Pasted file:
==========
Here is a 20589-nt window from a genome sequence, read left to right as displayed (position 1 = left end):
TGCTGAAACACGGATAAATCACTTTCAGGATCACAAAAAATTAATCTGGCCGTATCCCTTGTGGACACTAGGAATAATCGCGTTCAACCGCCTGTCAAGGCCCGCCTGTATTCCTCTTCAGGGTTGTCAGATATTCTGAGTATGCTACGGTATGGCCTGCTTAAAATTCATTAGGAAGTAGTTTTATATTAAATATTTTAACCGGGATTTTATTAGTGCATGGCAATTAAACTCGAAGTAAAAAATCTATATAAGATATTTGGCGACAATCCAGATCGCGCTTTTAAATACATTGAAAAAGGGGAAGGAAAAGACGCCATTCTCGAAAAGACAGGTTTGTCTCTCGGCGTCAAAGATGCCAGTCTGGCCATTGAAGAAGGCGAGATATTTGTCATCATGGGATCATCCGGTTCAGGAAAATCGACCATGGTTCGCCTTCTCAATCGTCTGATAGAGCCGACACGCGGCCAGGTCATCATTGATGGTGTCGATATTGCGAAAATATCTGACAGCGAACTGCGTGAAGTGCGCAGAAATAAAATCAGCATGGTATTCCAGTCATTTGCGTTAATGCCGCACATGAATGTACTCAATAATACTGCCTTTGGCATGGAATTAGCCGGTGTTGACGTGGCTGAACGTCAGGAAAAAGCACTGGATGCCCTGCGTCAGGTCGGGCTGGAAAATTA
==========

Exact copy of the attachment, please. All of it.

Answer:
Here is a 20589-nt window from a genome sequence, read left to right as displayed (position 1 = left end):
TGCTGAAACACGGATAAATCACTTTCAGGATCACAAAAAATTAATCTGGCCGTATCCCTTGTGGACACTAGGAATAATCGCGTTCAACCGCCTGTCAAGGCCCGCCTGTATTCCTCTTCAGGGTTGTCAGATATTCTGAGTATGCTACGGTATGGCCTGCTTAAAATTCATTAGGAAGTAGTTTTATATTAAATATTTTAACCGGGATTTTATTAGTGCATGGCAATTAAACTCGAAGTAAAAAATCTATATAAGATATTTGGCGACAATCCAGATCGCGCTTTTAAATACATTGAAAAAGGGGAAGGAAAAGACGCCATTCTCGAAAAGACAGGTTTGTCTCTCGGCGTCAAAGATGCCAGTCTGGCCATTGAAGAAGGCGAGATATTTGTCATCATGGGATCATCCGGTTCAGGAAAATCGACCATGGTTCGCCTTCTCAATCGTCTGATAGAGCCGACACGCGGCCAGGTCATCATTGATGGTGTCGATATTGCGAAAATATCTGACAGCGAACTGCGTGAAGTGCGCAGAAATAAAATCAGCATGGTATTCCAGTCATTTGCGTTAATGCCGCACATGAATGTACTCAATAATACTGCCTTTGGCATGGAATTAGCCGGTGTTGACGTGGCTGAACGTCAGGAAAAAGCACTGGATGCCCTGCGTCAGGTCGGGCTGGAAAATTA